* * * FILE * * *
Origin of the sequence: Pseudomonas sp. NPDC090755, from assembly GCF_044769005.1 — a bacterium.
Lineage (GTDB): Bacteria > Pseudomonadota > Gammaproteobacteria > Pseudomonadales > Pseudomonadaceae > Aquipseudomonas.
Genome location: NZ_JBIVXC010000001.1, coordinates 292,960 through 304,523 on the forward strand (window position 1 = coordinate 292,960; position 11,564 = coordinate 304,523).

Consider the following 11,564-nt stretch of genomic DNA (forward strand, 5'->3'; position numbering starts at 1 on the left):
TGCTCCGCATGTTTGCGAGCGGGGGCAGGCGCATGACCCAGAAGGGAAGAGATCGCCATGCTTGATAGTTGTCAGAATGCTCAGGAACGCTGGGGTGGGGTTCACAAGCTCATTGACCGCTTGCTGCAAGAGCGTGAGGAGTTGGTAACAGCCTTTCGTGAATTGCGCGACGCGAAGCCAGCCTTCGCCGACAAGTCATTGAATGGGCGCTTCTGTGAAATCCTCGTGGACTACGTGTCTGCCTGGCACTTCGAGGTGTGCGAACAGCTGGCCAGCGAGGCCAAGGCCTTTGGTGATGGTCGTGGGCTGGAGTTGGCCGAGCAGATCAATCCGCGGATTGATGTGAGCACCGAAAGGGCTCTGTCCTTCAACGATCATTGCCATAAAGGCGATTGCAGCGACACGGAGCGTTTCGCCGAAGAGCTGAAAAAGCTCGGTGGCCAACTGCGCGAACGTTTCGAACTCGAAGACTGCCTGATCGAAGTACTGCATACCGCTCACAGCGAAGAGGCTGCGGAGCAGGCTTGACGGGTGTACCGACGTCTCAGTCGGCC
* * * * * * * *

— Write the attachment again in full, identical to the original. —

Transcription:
Origin of the sequence: Pseudomonas sp. NPDC090755, from assembly GCF_044769005.1 — a bacterium.
Lineage (GTDB): Bacteria > Pseudomonadota > Gammaproteobacteria > Pseudomonadales > Pseudomonadaceae > Aquipseudomonas.
Genome location: NZ_JBIVXC010000001.1, coordinates 292,960 through 304,523 on the forward strand (window position 1 = coordinate 292,960; position 11,564 = coordinate 304,523).

Consider the following 11,564-nt stretch of genomic DNA (forward strand, 5'->3'; position numbering starts at 1 on the left):
TGCTCCGCATGTTTGCGAGCGGGGGCAGGCGCATGACCCAGAAGGGAAGAGATCGCCATGCTTGATAGTTGTCAGAATGCTCAGGAACGCTGGGGTGGGGTTCACAAGCTCATTGACCGCTTGCTGCAAGAGCGTGAGGAGTTGGTAACAGCCTTTCGTGAATTGCGCGACGCGAAGCCAGCCTTCGCCGACAAGTCATTGAATGGGCGCTTCTGTGAAATCCTCGTGGACTACGTGTCTGCCTGGCACTTCGAGGTGTGCGAACAGCTGGCCAGCGAGGCCAAGGCCTTTGGTGATGGTCGTGGGCTGGAGTTGGCCGAGCAGATCAATCCGCGGATTGATGTGAGCACCGAAAGGGCTCTGTCCTTCAACGATCATTGCCATAAAGGCGATTGCAGCGACACGGAGCGTTTCGCCGAAGAGCTGAAAAAGCTCGGTGGCCAACTGCGCGAACGTTTCGAACTCGAAGACTGCCTGATCGAAGTACTGCATACCGCTCACAGCGAAGAGGCTGCGGAGCAGGCTTGACGGGTGTACCGACGTCTCAGTCGGCC